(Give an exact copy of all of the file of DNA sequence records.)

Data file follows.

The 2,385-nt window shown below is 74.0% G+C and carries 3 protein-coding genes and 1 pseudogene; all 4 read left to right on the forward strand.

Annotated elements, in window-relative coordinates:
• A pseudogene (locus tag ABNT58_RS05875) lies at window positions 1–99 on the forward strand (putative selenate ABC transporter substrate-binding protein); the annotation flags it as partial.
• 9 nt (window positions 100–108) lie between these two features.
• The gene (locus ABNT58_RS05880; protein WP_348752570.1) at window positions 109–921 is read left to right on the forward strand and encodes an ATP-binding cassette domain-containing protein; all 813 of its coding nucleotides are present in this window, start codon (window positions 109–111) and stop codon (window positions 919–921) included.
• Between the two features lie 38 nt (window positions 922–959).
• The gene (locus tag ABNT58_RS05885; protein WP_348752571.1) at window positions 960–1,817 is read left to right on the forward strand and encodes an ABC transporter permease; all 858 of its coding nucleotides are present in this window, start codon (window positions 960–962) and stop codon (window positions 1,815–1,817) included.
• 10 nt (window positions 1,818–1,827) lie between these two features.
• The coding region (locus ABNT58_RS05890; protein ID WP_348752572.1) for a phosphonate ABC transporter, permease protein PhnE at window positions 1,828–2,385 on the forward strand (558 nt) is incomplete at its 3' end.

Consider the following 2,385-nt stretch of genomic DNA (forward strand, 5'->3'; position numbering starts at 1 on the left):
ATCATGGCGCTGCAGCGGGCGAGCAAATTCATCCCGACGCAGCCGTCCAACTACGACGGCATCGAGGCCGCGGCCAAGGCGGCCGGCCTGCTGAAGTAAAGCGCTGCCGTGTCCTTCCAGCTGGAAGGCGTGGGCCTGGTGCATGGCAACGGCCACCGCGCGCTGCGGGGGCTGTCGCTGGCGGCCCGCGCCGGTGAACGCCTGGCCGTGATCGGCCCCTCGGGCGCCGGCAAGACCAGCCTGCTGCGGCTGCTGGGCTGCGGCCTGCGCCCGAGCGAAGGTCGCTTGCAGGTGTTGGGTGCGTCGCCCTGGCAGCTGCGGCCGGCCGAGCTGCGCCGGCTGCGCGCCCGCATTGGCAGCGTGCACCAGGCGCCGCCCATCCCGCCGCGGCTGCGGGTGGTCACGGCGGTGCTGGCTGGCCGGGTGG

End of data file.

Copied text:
The 2,385-nt window shown below is 74.0% G+C and carries 3 protein-coding genes and 1 pseudogene; all 4 read left to right on the forward strand.

Annotated elements, in window-relative coordinates:
• A pseudogene (locus tag ABNT58_RS05875) lies at window positions 1–99 on the forward strand (putative selenate ABC transporter substrate-binding protein); the annotation flags it as partial.
• 9 nt (window positions 100–108) lie between these two features.
• The gene (locus ABNT58_RS05880; protein WP_348752570.1) at window positions 109–921 is read left to right on the forward strand and encodes an ATP-binding cassette domain-containing protein; all 813 of its coding nucleotides are present in this window, start codon (window positions 109–111) and stop codon (window positions 919–921) included.
• Between the two features lie 38 nt (window positions 922–959).
• The gene (locus tag ABNT58_RS05885; protein WP_348752571.1) at window positions 960–1,817 is read left to right on the forward strand and encodes an ABC transporter permease; all 858 of its coding nucleotides are present in this window, start codon (window positions 960–962) and stop codon (window positions 1,815–1,817) included.
• 10 nt (window positions 1,818–1,827) lie between these two features.
• The coding region (locus ABNT58_RS05890; protein ID WP_348752572.1) for a phosphonate ABC transporter, permease protein PhnE at window positions 1,828–2,385 on the forward strand (558 nt) is incomplete at its 3' end.

Consider the following 2,385-nt stretch of genomic DNA (forward strand, 5'->3'; position numbering starts at 1 on the left):
ATCATGGCGCTGCAGCGGGCGAGCAAATTCATCCCGACGCAGCCGTCCAACTACGACGGCATCGAGGCCGCGGCCAAGGCGGCCGGCCTGCTGAAGTAAAGCGCTGCCGTGTCCTTCCAGCTGGAAGGCGTGGGCCTGGTGCATGGCAACGGCCACCGCGCGCTGCGGGGGCTGTCGCTGGCGGCCCGCGCCGGTGAACGCCTGGCCGTGATCGGCCCCTCGGGCGCCGGCAAGACCAGCCTGCTGCGGCTGCTGGGCTGCGGCCTGCGCCCGAGCGAAGGTCGCTTGCAGGTGTTGGGTGCGTCGCCCTGGCAGCTGCGGCCGGCCGAGCTGCGCCGGCTGCGCGCCCGCATTGGCAGCGTGCACCAGGCGCCGCCCATCCCGCCGCGGCTGCGGGTGGTCACGGCGGTGCTGGCTGGCCGGGTGG